The COVID-19 pandemic has had an unprecedented impact on the airports of Royal Schiphol Group and the aviation industry as a whole. In the first six months, Amsterdam Airport Schiphol experienced a drop in passenger numbers of 62.1% to 13.1 million (HY 2019: 34.5 million). The number of air transport movements at Schiphol was down by 52.1% to 115,952 (HY 2019: 242,107). Cargo volumes showed a decline of 14.5% to 656,000 tonnes (HY 2019: 767,000 tonnes). Eindhoven Airport and Rotterdam The Hague Airport saw a significant decline in traffic as well.
Published on: 28 August 2020
The net result for the first half of 2020 resulted in a loss of 246 million euros compared with a profit of 133 million euros for the first half of 2019. By reducing its operations and closing part of Schiphol’s terminal during the first months of the crisis, Schiphol Group adapted to the new situation while remaining open and reducing its operational expenses. Schiphol Group has received the NOW1 government grant (Noodmaatregel Overbrugging Werkgelegenheid; temporary governmental compensation for labour costs) and applied for the NOW2 grant.
Safe and responsible travel
To prevent transmission of COVID-19 and to give passengers and staff confidence in safe and responsible air travel, a full set of measures is in place. This includes information for passengers, the use of health questionnaires, social distancing at the airports, the wearing of face masks, improved ventilation and cleaning, the installation of sanitising equipment (including UV-C cleaning) and risk-based testing of passengers. There is a need for further international collaboration to align travel requirements. Schiphol is in favour of a system of testing for travel to and from countries with an orange or red risk profile. This can reduce the need for travel bans and quarantine measures. The international response is currently insufficiently aligned and coordinated. This impacts air travel, and therefore economic recovery.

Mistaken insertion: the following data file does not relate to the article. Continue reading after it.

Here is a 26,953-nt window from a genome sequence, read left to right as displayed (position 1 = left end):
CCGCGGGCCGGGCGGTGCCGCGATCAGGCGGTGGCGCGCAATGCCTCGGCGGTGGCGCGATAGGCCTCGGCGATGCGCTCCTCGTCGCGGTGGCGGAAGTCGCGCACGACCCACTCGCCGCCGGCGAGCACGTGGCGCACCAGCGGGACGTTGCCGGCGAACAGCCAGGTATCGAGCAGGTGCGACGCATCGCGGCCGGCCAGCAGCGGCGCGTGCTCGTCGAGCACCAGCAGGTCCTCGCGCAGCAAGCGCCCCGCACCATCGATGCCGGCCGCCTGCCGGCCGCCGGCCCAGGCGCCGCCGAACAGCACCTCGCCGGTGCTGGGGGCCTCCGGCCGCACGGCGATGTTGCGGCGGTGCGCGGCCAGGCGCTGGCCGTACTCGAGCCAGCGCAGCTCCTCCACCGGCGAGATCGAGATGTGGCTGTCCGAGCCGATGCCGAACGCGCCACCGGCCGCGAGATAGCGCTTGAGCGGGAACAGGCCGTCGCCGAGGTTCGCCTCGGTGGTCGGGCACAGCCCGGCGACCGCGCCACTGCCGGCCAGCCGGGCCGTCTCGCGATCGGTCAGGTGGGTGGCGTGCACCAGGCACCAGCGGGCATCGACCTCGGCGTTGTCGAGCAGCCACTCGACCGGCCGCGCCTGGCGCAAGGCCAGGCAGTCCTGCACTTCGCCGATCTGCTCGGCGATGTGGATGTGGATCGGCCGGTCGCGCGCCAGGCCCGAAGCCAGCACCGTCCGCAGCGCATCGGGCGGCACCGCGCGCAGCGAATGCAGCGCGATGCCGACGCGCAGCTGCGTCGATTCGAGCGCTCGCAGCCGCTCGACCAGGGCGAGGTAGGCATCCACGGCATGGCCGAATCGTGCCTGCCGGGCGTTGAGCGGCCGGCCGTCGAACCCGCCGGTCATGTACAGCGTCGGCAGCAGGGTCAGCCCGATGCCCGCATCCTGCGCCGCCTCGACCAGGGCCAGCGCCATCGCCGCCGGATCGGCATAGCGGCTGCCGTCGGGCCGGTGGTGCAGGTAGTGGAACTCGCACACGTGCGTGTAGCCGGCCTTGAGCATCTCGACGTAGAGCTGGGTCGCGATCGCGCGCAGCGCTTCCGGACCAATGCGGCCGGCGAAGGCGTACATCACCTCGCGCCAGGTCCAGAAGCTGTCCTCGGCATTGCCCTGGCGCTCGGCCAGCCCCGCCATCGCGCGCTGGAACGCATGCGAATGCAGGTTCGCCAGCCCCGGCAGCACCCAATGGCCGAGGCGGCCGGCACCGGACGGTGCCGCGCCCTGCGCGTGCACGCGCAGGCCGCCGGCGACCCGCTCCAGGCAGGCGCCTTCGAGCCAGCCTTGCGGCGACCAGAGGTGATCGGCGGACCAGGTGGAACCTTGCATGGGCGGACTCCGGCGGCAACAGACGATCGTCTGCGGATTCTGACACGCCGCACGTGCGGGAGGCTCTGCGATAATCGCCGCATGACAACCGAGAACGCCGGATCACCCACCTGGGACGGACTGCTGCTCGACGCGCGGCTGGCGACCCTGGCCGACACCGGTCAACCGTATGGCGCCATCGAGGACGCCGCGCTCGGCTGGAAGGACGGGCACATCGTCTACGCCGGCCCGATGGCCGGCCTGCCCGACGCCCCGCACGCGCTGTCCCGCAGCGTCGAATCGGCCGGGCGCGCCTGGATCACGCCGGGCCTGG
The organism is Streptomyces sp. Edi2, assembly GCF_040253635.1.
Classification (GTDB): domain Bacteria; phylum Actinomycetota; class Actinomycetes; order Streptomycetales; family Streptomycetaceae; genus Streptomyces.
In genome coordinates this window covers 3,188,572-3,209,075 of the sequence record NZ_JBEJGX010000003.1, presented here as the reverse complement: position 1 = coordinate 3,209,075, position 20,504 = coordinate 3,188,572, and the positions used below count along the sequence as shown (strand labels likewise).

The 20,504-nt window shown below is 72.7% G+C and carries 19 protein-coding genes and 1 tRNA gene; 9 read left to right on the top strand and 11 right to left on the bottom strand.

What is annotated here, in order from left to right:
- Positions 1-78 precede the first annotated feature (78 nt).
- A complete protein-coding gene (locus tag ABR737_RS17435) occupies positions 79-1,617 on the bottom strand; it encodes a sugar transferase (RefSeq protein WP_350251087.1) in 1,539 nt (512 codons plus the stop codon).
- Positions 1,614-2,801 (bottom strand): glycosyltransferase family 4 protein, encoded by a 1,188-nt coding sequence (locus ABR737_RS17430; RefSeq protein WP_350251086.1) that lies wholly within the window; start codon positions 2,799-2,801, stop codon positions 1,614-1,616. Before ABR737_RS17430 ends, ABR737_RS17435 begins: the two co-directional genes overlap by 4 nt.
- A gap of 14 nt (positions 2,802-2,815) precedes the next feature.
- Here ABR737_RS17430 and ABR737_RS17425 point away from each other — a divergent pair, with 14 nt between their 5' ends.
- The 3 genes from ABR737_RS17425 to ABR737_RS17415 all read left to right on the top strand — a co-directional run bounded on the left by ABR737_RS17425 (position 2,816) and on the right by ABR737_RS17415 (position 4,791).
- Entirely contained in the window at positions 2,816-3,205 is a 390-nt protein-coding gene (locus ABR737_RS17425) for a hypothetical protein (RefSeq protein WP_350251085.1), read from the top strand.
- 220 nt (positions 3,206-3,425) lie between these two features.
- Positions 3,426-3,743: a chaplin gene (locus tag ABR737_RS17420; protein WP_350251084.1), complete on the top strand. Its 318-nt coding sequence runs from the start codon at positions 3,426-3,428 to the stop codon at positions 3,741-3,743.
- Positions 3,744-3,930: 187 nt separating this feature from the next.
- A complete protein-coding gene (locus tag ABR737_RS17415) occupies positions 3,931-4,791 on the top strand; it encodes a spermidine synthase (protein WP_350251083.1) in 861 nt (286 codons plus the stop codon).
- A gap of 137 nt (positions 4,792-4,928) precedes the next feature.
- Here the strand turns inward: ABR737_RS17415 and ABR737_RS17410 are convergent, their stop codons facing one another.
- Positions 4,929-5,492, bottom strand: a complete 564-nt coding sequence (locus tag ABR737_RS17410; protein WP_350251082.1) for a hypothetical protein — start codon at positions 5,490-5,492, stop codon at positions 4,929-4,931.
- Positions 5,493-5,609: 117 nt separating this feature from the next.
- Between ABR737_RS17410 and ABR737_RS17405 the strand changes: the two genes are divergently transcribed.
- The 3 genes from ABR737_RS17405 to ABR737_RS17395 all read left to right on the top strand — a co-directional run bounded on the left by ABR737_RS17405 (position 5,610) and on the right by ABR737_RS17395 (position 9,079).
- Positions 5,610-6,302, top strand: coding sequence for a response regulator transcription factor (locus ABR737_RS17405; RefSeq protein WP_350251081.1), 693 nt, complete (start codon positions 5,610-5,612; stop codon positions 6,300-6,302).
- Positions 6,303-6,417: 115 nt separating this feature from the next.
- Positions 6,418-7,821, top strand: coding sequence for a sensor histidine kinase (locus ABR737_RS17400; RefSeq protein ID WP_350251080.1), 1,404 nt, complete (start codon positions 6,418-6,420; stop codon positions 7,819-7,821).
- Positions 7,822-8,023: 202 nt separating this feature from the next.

Impact on the Schiphol organisation
For 2020, Schiphol Group at this moment expects a decrease in passenger numbers of between 55% and 72% compared with 2019. The outlook for the coming years is very uncertain, and depends on the course of the pandemic, whether a vaccine becomes available, international coordination in travel measures, the profile of the economic recovery and behavioural changes by passengers and businesses. Scenarios for the return to 2019 traffic levels indicate that this will not happen until the 2023-2025 time frame. In light of this, Schiphol Group has decided to adjust its expenses to reflect the new outlook.
Schiphol Group aims to reduce overall operating expenses by approximately 20-25% in 2021 and 2022. The cost savings will be realised across all operating expenses, including services and contracts. This will, however, also mean a reduction in the number of jobs at Schiphol Group. The Management Board has put a request for advice to the Central Works Council ('Centrale Ondernemingsraad') on the organisational adjustments. A social plan will be developed with the unions. The job impact is still uncertain, but is expected to be in the order of several hundred positions out of a total workforce of around 3,000.
Various cost-saving measures have already been implemented. Schiphol has pro-actively decided not to pay out dividends for shareholders and variable income for management over 2019.
Schiphol Group has 1.5 billion euros in liquidity at its disposal per 30 June 2020, consisting of 0.5 billion euros in cash and deposits and 1.0 billion euros in committed undrawn bank facilities. This liquidity position is sufficient to cover at least a 12 month period in the various scenarios considered by management.